PHILADELPHIA (November 17, 2020)—Results from a recently published study spearheaded by a Fox Chase Cancer Center researcher found that over the last 20 years, research funding provided by the American Head and Neck Society (AHNS) has generated considerable return on investment and achieved the society’s aims of furthering the trajectories of early career researchers.
The study results showed that 80% of grant recipients generated at least one publication from their funded work and 63% went on to secure further funding.
“Our study gives the AHNS society leadership concrete, referable information and evidence to justify decisions supporting research,” said Jeffrey Liu, MD, FACS, a surgeon in the Division of Head and Neck Surgery and an associate professor in the Department of Surgical Oncology at Fox Chase.
“If we can show what $80,000 or $100,000 has done for people in the past and the success from it, it gives really valuable information and detail about what grant funding can do for careers and for science overall,” he added.
Liu was asked to conduct the study by Dennis Kraus, MD, FACS, chair of the American Head and Neck Society Foundation, AHNS’s philanthropic arm, and a coauthor on the study. Kraus cited Liu’s project management skills, as well as their shared involvement in several professional organizations, as influencing his selection of Liu.
The authors surveyed all AHNS grant-funded principal investigators who had received awards between 1998 and 2018. Over this period, the society awarded approximately $1.5 million in research funding.
One goal of the research was to analyze the society’s return on investment. According to the findings, the value of all funding impacted by AHNS grants was $40.7 million, a return of 27.1 times on the $1.5 million “invested.” This return is over 24 times higher than if that same grant money had been invested in the Dow Jones Industrial Average since 1998.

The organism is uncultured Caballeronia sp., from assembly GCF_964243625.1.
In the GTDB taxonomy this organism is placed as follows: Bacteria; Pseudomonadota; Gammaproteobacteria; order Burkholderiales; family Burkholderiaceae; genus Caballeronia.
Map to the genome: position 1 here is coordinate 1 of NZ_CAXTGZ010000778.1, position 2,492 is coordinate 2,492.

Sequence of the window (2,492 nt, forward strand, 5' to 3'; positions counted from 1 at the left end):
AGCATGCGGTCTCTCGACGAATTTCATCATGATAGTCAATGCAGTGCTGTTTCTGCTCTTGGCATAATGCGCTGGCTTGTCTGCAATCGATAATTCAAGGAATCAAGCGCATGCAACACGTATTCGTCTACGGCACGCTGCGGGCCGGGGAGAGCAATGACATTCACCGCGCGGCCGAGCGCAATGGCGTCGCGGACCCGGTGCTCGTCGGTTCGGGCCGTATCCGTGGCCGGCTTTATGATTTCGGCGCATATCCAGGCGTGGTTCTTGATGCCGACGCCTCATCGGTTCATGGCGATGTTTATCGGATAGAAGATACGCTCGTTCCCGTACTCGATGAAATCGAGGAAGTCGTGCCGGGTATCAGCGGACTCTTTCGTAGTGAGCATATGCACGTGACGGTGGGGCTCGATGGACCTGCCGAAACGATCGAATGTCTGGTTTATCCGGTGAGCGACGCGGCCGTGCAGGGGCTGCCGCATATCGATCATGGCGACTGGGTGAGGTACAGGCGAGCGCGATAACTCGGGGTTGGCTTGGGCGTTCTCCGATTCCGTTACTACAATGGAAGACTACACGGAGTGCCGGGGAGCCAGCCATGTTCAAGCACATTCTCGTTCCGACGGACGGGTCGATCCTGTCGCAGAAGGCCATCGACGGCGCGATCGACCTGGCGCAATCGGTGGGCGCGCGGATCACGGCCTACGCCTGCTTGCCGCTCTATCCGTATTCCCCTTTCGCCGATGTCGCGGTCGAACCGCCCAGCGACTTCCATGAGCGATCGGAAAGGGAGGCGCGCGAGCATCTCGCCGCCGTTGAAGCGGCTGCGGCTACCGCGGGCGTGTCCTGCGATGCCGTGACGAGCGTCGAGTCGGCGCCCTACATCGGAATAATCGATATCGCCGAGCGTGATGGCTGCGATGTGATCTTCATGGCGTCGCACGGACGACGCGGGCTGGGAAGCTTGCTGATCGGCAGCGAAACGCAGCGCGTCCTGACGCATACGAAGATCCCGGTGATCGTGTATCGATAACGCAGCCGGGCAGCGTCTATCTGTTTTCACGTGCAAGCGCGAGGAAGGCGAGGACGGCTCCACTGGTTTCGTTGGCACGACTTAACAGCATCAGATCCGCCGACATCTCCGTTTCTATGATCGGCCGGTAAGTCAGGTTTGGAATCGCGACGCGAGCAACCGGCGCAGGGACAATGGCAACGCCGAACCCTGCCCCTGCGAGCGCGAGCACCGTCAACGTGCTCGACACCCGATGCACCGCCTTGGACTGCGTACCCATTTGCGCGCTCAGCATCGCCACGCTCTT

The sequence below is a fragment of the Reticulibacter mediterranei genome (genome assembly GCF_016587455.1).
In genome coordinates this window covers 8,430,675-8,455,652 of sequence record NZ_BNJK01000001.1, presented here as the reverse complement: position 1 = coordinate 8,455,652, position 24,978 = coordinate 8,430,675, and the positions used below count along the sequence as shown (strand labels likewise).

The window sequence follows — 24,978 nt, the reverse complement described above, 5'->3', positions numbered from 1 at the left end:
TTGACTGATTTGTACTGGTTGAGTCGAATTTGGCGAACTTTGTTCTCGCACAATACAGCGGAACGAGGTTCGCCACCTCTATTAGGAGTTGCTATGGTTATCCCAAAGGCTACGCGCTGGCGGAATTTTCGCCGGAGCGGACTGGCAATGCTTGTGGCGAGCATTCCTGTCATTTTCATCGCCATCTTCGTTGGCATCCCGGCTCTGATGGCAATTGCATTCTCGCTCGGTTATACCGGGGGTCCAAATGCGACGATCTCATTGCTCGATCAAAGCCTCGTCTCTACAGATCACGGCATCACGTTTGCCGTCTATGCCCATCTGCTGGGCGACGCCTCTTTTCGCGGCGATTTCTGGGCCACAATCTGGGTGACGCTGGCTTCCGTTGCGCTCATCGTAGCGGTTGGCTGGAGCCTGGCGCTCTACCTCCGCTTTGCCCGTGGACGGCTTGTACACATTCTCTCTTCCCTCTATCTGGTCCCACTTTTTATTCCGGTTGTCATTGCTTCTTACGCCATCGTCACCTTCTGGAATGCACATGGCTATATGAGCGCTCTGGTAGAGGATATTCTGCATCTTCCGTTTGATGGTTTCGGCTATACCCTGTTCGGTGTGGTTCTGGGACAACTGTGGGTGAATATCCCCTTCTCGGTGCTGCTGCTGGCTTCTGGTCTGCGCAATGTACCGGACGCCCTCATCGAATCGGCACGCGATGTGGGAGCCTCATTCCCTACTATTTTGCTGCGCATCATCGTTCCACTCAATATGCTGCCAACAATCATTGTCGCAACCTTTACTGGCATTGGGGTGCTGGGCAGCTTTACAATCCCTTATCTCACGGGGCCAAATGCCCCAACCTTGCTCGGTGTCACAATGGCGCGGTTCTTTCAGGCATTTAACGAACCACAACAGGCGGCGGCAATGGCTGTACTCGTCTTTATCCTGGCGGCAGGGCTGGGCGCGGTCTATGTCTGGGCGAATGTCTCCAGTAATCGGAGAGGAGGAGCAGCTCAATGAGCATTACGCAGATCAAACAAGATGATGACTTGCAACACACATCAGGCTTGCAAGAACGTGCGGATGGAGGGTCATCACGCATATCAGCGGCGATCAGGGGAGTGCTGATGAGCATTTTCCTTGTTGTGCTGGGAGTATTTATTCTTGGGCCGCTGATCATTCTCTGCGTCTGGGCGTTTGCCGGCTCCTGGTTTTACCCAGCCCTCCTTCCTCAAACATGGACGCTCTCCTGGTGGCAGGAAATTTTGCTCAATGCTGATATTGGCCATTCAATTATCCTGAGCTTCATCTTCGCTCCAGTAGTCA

Another goal was to determine if the grants helped researchers advance to the next level of their careers. In addition to quantitative data indicating the success of awardees in getting published and securing additional funding as a result of an AHNS grant, Liu pointed to some of the qualitative evidence yielded by the study.
These included survey responses such as “definitely helped me in securing an academic faculty position” and “positive reinforcement . . . a huge morale boost after years of hard work with little other means of recognition.”
“As a society,” Kraus said, “we’re very proud of how we’re putting our assets to work and the fact that we use this as seed funding for young people and so many of them are going on to successful research careers.” He added that he expects AHNS will use the results of the study to expand the scope of its research.
The paper, “Characteristics and Outcomes of Research Funded by the American Head and Neck Society Foundation,” was published in JAMA Otolaryngology–Head & Neck Surgery.